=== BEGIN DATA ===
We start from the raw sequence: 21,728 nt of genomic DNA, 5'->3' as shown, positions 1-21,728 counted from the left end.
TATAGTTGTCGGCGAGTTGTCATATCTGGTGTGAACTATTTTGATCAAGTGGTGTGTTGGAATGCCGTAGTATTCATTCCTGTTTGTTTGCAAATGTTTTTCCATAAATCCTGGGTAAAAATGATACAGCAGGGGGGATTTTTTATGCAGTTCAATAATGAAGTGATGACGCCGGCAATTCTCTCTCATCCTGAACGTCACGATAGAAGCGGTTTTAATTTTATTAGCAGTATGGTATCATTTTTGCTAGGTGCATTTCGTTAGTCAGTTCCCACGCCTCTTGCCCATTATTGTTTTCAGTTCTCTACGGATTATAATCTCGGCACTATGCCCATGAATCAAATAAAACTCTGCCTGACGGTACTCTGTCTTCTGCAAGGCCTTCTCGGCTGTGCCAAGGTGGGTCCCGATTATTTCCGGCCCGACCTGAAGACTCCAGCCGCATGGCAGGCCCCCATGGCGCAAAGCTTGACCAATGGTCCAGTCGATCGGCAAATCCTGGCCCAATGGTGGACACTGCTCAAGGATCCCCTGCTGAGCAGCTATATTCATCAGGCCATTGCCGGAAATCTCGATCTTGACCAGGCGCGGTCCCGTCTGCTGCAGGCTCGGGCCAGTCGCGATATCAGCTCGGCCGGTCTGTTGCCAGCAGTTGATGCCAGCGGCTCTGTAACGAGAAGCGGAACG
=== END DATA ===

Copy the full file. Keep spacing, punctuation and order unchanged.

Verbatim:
We start from the raw sequence: 21,728 nt of genomic DNA, 5'->3' as shown, positions 1-21,728 counted from the left end.
TATAGTTGTCGGCGAGTTGTCATATCTGGTGTGAACTATTTTGATCAAGTGGTGTGTTGGAATGCCGTAGTATTCATTCCTGTTTGTTTGCAAATGTTTTTCCATAAATCCTGGGTAAAAATGATACAGCAGGGGGGATTTTTTATGCAGTTCAATAATGAAGTGATGACGCCGGCAATTCTCTCTCATCCTGAACGTCACGATAGAAGCGGTTTTAATTTTATTAGCAGTATGGTATCATTTTTGCTAGGTGCATTTCGTTAGTCAGTTCCCACGCCTCTTGCCCATTATTGTTTTCAGTTCTCTACGGATTATAATCTCGGCACTATGCCCATGAATCAAATAAAACTCTGCCTGACGGTACTCTGTCTTCTGCAAGGCCTTCTCGGCTGTGCCAAGGTGGGTCCCGATTATTTCCGGCCCGACCTGAAGACTCCAGCCGCATGGCAGGCCCCCATGGCGCAAAGCTTGACCAATGGTCCAGTCGATCGGCAAATCCTGGCCCAATGGTGGACACTGCTCAAGGATCCCCTGCTGAGCAGCTATATTCATCAGGCCATTGCCGGAAATCTCGATCTTGACCAGGCGCGGTCCCGTCTGCTGCAGGCTCGGGCCAGTCGCGATATCAGCTCGGCCGGTCTGTTGCCAGCAGTTGATGCCAGCGGCTCTGTAACGAGAAGCGGAACG